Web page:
As lending tightened after the collapse of Silicon Valley Bank and as job growth has slowed, the Fed may finally be seeing the cooling of the economy it set out to orchestrate.

For investors, it’s time to re-examine the shifted landscape, say two fixed-income managers at Los Angeles-based Capital Group, and they say one of the best places to look for some stability is municipal bonds.

Karl Zeile, a portfolio director at the firm, and Greg Ortman, an investment director, write in a report called “Recession Resilience: Muni Bonds Can Help Shield Portfolios” that while many high-quality bond sectors can do well in a recession relative to equities, municipal bonds have some unique advantages that could make them shine in an otherwise dismal investment environment: For instance, they offer some resistance to recession impacts, and they offer high current yields and strong post-pandemic fundamentals, all of which act as a buffer if economic growth continues to slow and recession fears mount.

Zeile wrote would happen if the U.S. entered a recession. “I would expect equities to experience a correction due to the pressure on earnings,” he said. “The job market may weaken, causing a cash crunch for consumers, and economic growth would further contract.”

While that sounds unpleasant, those are pains that lead to municipal bond gains. The services supported by municipal revenue bonds tend to be essentials, like water and sewer services, garbage collection and tax collection. Consumers may skip a lot of things, but the essentials are the last to go, and that gives these bonds some resistance to recession.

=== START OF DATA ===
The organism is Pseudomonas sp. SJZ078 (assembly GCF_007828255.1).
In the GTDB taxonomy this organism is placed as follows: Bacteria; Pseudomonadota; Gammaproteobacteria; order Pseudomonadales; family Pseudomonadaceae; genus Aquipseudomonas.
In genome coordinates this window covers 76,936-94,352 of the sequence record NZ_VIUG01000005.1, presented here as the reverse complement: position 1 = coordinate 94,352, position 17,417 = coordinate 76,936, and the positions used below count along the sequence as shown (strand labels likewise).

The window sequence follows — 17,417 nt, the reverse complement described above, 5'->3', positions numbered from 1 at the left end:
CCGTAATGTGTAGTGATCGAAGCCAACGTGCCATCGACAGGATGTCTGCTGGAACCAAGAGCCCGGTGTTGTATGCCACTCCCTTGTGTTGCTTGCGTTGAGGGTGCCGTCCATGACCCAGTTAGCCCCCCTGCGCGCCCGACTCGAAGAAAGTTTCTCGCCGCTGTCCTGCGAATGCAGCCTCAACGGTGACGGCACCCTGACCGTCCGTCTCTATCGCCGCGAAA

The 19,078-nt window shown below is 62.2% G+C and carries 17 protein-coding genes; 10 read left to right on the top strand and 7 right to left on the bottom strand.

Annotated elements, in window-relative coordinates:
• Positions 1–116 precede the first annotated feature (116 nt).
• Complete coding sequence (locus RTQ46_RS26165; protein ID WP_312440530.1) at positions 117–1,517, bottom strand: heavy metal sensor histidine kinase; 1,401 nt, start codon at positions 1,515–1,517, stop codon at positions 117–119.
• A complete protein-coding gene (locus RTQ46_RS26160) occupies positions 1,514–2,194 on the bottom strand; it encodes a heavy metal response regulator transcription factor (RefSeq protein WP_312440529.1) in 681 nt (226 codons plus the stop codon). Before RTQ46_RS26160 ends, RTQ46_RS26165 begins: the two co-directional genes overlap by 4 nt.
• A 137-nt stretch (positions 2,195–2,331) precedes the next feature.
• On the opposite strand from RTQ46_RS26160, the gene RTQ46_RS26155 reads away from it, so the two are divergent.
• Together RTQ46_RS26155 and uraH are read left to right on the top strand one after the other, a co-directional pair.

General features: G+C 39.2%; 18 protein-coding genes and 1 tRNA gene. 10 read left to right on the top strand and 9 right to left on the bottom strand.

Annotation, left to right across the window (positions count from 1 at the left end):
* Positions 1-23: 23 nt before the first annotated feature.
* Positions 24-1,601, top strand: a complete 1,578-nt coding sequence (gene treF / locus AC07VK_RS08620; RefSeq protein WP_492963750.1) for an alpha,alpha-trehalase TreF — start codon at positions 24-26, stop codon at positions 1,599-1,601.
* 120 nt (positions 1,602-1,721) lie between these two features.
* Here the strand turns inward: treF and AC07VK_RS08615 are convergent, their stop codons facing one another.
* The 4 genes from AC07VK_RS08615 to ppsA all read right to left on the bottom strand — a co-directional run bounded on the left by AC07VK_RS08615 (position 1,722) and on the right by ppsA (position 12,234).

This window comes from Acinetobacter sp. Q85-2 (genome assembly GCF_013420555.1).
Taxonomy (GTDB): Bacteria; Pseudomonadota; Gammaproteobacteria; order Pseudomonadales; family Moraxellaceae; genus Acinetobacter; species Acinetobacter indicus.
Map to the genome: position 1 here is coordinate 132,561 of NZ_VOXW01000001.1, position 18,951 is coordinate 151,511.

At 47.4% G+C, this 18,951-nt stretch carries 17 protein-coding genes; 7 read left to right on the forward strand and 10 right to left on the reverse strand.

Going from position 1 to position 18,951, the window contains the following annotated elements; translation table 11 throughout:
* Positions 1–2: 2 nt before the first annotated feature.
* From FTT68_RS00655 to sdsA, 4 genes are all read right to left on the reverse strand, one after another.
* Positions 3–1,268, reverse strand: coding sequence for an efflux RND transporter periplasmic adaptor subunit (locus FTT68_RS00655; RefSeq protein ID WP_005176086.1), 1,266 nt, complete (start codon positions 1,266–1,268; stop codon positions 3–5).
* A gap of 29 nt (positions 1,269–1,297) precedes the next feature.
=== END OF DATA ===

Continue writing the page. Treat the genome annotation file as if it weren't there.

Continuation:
“When recession knocks at the door with a car payment, credit card and a water bill due, everyone wants the ability to take a shower,” Ortman said. “People might not dine out at a restaurant, but they will open their wallets for water, electricity and gas to avoid shutoff.”

In addition, municipal bond yields are still at or near decade highs. At the end of March, the Bloomberg Municipal Bond Index saw its “yield to worst” (the lowest possible yield on a bond apart from default) hover around 3.25%, the authors said, and the likelihood of negative returns even in the wake of market shocks is less than it was a year ago. And, as always, the income on the investment in munis is federally tax-free—and sometimes tax-free at the state level as well.

Add to that the fundamental strength of the municipalities issuing these bonds, and this corner of the fixed-income market is unusually flush. The federal government disbursed billions of dollars to tribal, local and state government through the pandemic, and those strong balance sheets buoy the general obligation side of the muni bond market.

Still, not every sector deserves a buy, Zeile and Ortman said. For example, transportation agencies are still reeling from the pandemic and a recession. Similarly, healthcare and hospitals are still struggling with costs and staffing shortages.